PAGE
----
Some Straight Talk on Ransomware in Health Care

“U.S. companies are expected to endure over 65,000 ransomware attacks this year — and that’s “a conservative number.”

John Chambers, Founder JC2 Ventures, former CEO, Cisco Systems
Image credit: Shutterstock.com

Almost half of all data breaches in hospitals and the wider healthcare sector result from ransomware attacks, according to new research. And the majority of health systems that have not been hit by ransomware expect an attack in the future.

In a May 2021 white paper titled The State of Ransomware in Healthcare 2021, cybersecurity vendor Sophos shares their latest findings on the state of ransomware in the healthcare sector. It explores the prevalence of ransomware in healthcare, its impact on victims, the cost to remediate ransomware attacks, and the proportion of data victims were able to recover after they paid the ransom. The survey also reveals how healthcare stacks up with other sectors, as well as future expectations and readiness of healthcare organizations in the face of these attacks.

Three hundred twenty-eight respondents completed the survey. The 328 healthcare IT decision-makers came from all geographic regions surveyed: the Americas, Europe, the Middle East, Africa, and Asia Pacific. A summary of key findings from the report follows:

  • 34% of healthcare organizations were hit by ransomware in the last year.
  • 65% that were hit by ransomware in the last year said the cybercriminals succeeded in encrypting their data in the most significant attack.
  • 44% of those whose data was encrypted used backups to restore data.
  • 34% of those whose data was encrypted paid the ransom to get their data back in the most significant ransomware attack.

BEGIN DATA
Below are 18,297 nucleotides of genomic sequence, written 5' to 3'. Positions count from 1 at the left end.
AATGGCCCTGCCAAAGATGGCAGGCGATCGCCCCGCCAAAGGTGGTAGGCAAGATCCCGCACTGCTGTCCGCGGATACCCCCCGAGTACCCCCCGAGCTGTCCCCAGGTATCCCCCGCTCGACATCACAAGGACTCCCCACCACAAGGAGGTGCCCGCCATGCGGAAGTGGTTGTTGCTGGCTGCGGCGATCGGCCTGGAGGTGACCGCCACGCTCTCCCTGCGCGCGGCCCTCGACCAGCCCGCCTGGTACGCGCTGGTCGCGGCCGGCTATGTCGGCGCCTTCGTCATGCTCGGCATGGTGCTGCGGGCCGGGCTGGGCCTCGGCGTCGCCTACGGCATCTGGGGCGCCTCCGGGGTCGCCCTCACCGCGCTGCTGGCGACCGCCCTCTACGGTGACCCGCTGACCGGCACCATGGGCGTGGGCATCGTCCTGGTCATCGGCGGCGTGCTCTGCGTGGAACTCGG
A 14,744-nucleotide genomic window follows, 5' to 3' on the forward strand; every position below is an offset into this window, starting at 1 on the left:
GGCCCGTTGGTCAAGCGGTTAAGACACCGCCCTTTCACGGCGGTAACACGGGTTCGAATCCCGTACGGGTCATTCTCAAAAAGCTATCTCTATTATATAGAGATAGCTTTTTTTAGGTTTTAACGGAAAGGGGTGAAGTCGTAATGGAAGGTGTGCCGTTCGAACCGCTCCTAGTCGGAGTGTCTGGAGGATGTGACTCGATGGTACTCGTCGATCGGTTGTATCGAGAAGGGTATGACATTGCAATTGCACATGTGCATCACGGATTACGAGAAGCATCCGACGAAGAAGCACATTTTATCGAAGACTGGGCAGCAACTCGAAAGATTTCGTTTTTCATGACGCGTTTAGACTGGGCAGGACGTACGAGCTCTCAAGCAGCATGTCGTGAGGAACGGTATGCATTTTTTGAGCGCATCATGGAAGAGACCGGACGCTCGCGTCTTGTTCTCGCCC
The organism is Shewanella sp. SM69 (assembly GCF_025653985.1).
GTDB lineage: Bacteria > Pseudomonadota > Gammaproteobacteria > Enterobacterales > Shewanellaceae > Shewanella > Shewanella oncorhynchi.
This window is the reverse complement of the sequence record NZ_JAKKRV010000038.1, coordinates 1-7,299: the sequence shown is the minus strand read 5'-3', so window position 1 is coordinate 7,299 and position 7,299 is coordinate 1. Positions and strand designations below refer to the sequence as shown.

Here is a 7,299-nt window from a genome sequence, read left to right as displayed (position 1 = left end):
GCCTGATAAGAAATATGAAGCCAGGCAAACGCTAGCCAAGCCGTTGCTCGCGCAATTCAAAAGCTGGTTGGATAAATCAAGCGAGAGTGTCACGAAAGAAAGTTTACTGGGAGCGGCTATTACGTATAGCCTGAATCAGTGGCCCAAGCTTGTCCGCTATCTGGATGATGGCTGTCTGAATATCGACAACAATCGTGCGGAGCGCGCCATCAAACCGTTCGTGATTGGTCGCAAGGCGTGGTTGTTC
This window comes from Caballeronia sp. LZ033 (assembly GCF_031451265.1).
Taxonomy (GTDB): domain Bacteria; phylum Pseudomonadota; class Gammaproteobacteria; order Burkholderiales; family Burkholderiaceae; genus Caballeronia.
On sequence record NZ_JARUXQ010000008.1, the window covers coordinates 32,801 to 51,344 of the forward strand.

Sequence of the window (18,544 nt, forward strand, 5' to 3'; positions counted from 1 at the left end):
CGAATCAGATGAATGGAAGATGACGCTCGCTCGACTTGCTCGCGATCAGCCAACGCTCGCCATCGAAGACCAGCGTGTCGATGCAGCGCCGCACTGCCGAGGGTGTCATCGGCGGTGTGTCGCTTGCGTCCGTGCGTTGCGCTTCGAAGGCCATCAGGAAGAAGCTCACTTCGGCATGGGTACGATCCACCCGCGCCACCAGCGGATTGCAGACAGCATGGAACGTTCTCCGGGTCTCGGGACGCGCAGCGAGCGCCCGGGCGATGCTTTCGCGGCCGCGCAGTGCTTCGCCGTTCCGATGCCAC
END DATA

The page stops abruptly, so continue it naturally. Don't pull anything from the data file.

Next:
• However, on average, only 69% of the encrypted data was restored after the ransom was paid.
  • 89% of healthcare organizations have a malware incident recovery plan.
  • The average bill for rectifying a ransomware attack, considering downtime, people time, device cost, network cost, lost opportunity, ransom paid, etc., was US$1.27 million. While this is a considerable sum, it’s also the lowest among all sectors surveyed.

The data show that healthcare is less able to stop ransomware than other sectors. This is likely because of the financial and resource challenges that healthcare IT faces. These teams are commonly understaffed, and they were particularly stretched thin last year due to the pandemic. At the same time, many healthcare organizations don’t want to divert funds to cybersecurity when those funds could be used to buy medical resources that more directly relate to patient care. Another possible factor contributing to the higher impact of ransomware on healthcare is legacy equipment that is difficult to update or patch, providing easy entry points for attackers.